Bear in mind that Agent of Change was written – that is written – in 1984. This little (1,070 words) Splinter was written between 1984 and 1987. The reason I can pinpoint the date of writing so nearly, given that Past Me very rarely deigned to date her flights and sketches, is that the Splinter is typed (via typewriter) on the back of a mimeographed French language quiz (a mimeograph was a duplicating machine, a pre-cut master stencil was affixed to a large roller, and copies were literally printed off, in a distinctive blurry blue type). For those who do not understand the significance of this – I was employed as a secretary at the Modern Languages and Linguistics Department of the University of Maryland at Baltimore County between 1984 and 1987. By time-honored tradition, ruined and leftover pages were the spoils of the secretarial staff.
* * *
He woke and shifted onto an elbow, careful not to wake her, and stayed so, gazing into her face, the slightest of smiles on his own.
After a time, he leaned down, placing his lips softly on hers.
“Hmmm,” not so much a word as a purr, and her mouth was awake on his, her arms lifting, hands running through his hair.
He seemed pleased with this response; finished the kiss leisurely and moved his lips to her cheek, her chin, nibbling down the line of her throat.
Purring now in earnest, she pushed his hair aside and stuck her tongue in his ear. He laughed softly, kissed her breast, and moved downward.
She laughed, shivering, and his mouth was suddenly on hers, light as a breath, moving to the corner of her eye, her forehead, her ear, and back to her mouth, harder now.
Her arms came tightly around his neck, and she pressed herself along the length of him, holding him as close as she could, closer – and closer still.
When they had pleased each other fully, and lay in a tangled puppy-heap under the blankets, warm and drowsy, she murmured something into his shoulder.
“What?” He lifted a hand, and began to excavate gently, through the tumbled red hair. This process eventually discovered his lover, who rolled very slightly away from her snuggle against him to murmur, with eyes half-closed, “I said, you smell nice.”
“Thank you,” he said gravely. “You do, too. As well, you taste good.”
In order that there would be no doubt on this point, he borrowed into the cloud of her hair, until he found the soft curve of her shoulder, and ran his tongue over her skin.
She laughed, breathless, and bumped him in the chin as she jack-knifed and began to tickle him.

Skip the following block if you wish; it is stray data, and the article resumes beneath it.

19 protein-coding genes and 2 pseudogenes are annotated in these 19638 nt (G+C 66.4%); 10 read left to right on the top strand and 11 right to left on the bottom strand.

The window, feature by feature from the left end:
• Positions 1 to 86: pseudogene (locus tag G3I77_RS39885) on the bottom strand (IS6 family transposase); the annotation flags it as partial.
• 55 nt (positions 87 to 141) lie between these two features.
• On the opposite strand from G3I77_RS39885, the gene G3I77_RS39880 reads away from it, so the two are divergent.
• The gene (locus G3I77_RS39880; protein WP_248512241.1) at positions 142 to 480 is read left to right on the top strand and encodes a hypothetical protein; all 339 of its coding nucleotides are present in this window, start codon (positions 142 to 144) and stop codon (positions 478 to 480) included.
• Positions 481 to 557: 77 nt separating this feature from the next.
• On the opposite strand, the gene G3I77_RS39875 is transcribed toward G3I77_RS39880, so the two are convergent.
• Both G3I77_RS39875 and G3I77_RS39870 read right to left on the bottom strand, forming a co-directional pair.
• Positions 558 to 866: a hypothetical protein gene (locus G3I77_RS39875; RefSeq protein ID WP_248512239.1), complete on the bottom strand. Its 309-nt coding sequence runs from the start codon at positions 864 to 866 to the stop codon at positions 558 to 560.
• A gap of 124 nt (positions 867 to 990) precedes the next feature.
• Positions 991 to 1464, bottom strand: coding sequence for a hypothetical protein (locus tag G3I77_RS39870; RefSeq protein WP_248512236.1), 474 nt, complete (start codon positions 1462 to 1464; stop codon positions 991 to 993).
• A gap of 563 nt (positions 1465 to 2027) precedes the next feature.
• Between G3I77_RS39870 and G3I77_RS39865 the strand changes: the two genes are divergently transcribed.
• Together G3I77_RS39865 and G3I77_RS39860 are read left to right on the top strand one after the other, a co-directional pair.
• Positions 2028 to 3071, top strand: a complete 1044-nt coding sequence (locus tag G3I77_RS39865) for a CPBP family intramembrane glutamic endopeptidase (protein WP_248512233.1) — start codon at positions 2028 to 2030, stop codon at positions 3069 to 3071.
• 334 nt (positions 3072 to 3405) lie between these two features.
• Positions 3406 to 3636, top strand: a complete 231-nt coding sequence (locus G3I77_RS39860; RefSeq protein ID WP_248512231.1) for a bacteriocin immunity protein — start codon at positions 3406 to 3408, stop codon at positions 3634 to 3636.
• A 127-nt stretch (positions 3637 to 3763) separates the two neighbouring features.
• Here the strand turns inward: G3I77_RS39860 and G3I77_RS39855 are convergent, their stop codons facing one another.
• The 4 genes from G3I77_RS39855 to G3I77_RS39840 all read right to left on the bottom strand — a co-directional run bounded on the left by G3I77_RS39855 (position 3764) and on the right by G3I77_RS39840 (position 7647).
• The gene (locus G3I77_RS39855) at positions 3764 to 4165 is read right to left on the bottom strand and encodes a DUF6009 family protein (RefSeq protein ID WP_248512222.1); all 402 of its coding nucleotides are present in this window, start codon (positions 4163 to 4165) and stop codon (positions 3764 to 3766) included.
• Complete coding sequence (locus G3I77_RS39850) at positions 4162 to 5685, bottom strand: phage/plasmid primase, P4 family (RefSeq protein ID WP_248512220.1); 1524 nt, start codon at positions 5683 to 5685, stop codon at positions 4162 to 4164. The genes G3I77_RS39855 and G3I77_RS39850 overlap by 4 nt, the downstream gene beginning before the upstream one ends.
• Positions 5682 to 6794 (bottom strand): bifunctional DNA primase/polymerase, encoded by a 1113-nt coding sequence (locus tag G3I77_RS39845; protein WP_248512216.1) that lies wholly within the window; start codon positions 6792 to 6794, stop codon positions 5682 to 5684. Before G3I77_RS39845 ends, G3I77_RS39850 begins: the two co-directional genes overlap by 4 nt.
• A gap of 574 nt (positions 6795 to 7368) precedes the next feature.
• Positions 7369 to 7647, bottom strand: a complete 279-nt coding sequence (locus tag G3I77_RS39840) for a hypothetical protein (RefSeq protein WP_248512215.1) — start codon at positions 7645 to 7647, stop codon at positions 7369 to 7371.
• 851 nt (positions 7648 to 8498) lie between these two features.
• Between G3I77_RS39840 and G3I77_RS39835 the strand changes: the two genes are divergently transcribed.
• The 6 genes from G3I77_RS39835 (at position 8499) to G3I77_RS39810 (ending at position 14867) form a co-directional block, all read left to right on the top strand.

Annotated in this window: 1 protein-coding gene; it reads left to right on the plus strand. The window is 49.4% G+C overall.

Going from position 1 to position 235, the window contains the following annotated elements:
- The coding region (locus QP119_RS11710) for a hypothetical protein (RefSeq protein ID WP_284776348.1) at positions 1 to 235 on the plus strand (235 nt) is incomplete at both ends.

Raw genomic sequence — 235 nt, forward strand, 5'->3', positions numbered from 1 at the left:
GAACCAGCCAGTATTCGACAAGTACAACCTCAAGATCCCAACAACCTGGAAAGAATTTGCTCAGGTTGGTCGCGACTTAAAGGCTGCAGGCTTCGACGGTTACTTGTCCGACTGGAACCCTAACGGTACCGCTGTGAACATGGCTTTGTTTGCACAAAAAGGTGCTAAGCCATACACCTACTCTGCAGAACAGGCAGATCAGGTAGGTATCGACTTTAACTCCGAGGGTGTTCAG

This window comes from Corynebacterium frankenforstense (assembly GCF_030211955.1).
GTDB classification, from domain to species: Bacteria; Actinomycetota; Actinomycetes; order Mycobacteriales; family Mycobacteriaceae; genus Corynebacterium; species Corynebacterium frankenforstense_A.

There came a knock at the door.
They froze in the midst of their play, listening.
The knock came again.
The woman sat up.
“Jeremiah,” she said, darkly.
“It isn’t time for rehearsal yet.”
He slid out of bed and pulled on a pair of faded blue slacks.
A third knock came, with feeling.
“Just a moment,” he called, snagging his shirt from the chair as he went by. He pulled it on and buttoned it between bedroom and parlor, but didn’t bother with boots. Doubtless it was Jeremiah, with a new riff he had to play for them right now. But, still, the knife was in his left hand when he opened the door.
After all, it was not Jeremiah. Rather, it was a tall, whip-thin woman with a hawk-nosed face, and blonde hair going grey. She bowed slightly and her smile did not warm the pale ice of her eyes.
“Val Con yos’Phelium?” she asked.
Behind his eye, a flicker; almost, it seemed, a number. He shook his head, to banish it and to deny her.
“You have the wrong apartment.”
“I think not,” she said. “You should know that I am sent by Twelfth Shell Fifth Hatched Knife Clan of Middle River’s Spring Spawn of Farmer Greentrees of the Spearmakers Den: The Edger.”
She paused, studying his face. He gazed back at her, waiting.
She sighed. “I was told to say to you that Edger did not see the youngest of his sisters after you left him in Econsey and that he was happy for this, for clan members should not lie to each other.”
He sighed, stepping back and pulling the door with him.
“Come in, then,” he said, with ill grace.
She stepped inside and he closed the door behind her. Moving past her into the room, he waved her toward the only chair, while he leaned against the side of the battered piano, arms folded across his chest.